The South African government and NGOs appear to be losing the war against substance abuse. It is therefore pertinent to mobilise other players such as the private sector to complement the government in the battle against substance abuse. Therefore, this study sought to assesses the contribution of selected business entities in the fight against substance abuse in the city of East London, Eastern Cape, South Africa. The study endeavoured to achieve the following four objectives: (i) to explore the policy environment informing the fight against substance abuse in South Africa, (ii) to document types of substances abused in the city of East London in Eastern Cape, (iii) to determine the magnitude of support that selected business entities inject in the campaign against substances in East London, and (iv) to establish the working synergy between selected business entities and government entities in the fight against substance abuse in the city of East London, Eastern Cape. A number of theories, inclusive of the comprehensive theory of substance abuse prevention, functionalist perspective, social learning theory and the corporate social responsibility model, informed the study. Methodologically, study phenomena were investigated through parallel mixed methods in which both qualitative and quantitative data were collected and analysed separately. The study adopted both case study and mini survey designs. Qualitatively, the data were collected through in-depth one-on-one interviews, focus group discussions and key informant interviews. The study purposively selected thirty-two (32) participants while one hundred and twenty-nine (129) respondents were selected through the cluster random sampling technique. Quantitatively, questionnaires were administered to the respondents. Qualitative data were analysed thematically, whereas quantitative data were analysed statistically using the SPSS software version 25. The study revealed poor policy implementation by business entities against substance abuse, weak policy nexus with national policies and weak substance abuse screening and testing. In addition, the study established that counselling activities against substance abuse and disciplinary measures against employees abusing substance abuse were inadequate. Weak community dialogue against substances, preponderance of alcohol abuse in the workplace among employees and abuse of Methamphetamine (“tik”) and nyaope (whoonga) increased crime in East London. Furthermore, marijuana/dagga (cannabis) remains a widely abused drug. The study also indicated that campaign synergy between government and business entities is weak. These findings were supported by separate statistical findings. In line with the findings, the study recommends strengthening policy implementation of business entities against substance abuse. Business entities need to support communities in the fight against substance abuse, and the government needs to facilitate a working synergy with business entities for effective fight against substance abuse. This study concludes that business entities need to align their policies with national anti-substance abuse policies and government needs to facilitate partnership with business entities to achieve the war against substance abuse.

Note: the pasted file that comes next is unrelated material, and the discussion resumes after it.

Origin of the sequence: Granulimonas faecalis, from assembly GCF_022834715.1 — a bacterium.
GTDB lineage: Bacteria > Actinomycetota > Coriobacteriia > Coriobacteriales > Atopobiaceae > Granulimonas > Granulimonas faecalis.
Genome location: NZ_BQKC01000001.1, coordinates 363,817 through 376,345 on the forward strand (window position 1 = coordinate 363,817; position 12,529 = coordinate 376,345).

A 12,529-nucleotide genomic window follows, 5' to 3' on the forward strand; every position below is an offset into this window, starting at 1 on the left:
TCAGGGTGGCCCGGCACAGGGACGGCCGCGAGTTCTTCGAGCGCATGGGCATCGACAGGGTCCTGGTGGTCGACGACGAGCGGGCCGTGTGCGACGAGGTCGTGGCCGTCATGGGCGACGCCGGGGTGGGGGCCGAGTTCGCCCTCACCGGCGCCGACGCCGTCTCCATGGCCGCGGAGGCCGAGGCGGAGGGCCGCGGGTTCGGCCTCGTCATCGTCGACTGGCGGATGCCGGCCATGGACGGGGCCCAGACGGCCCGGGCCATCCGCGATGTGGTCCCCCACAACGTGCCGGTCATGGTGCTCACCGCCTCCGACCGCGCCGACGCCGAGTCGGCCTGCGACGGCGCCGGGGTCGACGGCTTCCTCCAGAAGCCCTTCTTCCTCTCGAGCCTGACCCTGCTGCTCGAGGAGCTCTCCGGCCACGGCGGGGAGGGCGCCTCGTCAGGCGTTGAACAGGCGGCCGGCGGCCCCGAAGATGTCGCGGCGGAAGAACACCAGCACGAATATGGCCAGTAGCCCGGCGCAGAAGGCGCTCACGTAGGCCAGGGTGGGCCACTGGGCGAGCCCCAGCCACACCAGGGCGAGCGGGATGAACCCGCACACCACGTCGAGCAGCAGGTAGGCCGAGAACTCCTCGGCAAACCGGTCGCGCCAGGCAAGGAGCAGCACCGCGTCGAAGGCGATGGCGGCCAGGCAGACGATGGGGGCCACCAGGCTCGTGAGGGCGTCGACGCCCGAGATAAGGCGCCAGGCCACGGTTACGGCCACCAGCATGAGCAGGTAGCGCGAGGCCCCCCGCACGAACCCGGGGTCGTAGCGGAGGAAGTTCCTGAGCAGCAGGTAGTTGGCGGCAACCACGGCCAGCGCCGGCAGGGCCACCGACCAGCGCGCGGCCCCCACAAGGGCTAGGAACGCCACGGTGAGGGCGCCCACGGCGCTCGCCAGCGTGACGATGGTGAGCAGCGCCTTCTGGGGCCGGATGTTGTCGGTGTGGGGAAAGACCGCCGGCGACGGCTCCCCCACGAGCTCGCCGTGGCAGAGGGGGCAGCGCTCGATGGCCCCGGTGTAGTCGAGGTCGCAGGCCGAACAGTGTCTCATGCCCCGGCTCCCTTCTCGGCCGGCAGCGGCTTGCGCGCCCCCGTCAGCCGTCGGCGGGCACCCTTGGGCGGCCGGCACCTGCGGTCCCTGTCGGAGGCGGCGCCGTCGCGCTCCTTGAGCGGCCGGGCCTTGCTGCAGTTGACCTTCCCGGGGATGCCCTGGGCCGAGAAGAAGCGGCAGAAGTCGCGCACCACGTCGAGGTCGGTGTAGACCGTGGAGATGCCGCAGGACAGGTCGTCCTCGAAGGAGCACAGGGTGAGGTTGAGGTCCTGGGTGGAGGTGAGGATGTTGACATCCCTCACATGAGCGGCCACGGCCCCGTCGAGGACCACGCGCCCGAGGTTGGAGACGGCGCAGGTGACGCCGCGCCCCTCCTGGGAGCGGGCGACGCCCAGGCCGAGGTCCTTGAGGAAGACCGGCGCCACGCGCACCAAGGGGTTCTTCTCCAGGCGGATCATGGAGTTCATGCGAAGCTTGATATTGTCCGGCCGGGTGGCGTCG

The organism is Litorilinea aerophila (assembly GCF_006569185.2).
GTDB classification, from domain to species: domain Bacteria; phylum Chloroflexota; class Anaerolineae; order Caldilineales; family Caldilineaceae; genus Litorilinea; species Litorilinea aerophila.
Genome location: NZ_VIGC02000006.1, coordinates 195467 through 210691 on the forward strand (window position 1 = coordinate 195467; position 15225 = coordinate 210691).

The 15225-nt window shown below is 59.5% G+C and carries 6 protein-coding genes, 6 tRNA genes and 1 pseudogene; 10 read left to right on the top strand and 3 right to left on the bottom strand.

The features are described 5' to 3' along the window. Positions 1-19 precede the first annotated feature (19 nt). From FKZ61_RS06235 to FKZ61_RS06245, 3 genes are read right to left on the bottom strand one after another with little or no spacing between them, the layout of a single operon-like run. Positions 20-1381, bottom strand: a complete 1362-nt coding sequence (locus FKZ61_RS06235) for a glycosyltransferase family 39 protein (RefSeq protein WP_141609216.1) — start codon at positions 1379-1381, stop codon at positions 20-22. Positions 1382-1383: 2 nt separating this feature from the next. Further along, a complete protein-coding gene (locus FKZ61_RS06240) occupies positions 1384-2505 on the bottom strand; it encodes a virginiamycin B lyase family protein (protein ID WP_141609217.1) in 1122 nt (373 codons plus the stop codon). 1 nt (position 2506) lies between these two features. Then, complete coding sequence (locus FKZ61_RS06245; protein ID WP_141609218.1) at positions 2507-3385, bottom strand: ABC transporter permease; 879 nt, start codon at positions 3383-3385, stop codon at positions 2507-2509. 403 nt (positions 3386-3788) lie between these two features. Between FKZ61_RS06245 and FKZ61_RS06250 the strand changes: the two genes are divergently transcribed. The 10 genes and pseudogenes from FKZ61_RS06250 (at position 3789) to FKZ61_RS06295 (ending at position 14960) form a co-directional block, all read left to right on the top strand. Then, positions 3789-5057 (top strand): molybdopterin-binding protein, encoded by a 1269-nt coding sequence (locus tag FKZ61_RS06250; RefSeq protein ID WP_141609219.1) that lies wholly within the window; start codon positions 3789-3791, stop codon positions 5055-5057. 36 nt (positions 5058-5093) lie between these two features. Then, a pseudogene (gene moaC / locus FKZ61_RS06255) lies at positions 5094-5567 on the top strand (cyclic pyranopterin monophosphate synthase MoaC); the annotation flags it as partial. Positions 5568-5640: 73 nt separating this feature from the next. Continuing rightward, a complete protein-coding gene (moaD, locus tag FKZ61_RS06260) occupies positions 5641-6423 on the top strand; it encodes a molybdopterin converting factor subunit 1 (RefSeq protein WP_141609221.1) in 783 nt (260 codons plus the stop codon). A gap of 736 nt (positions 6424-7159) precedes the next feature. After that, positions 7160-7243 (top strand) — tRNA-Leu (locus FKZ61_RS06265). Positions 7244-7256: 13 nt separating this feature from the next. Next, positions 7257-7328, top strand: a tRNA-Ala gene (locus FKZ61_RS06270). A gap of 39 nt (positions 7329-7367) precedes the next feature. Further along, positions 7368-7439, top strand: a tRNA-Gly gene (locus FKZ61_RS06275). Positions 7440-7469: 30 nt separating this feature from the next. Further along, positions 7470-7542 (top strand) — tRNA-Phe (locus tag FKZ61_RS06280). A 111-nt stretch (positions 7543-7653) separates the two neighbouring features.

Dr Samkelo Bala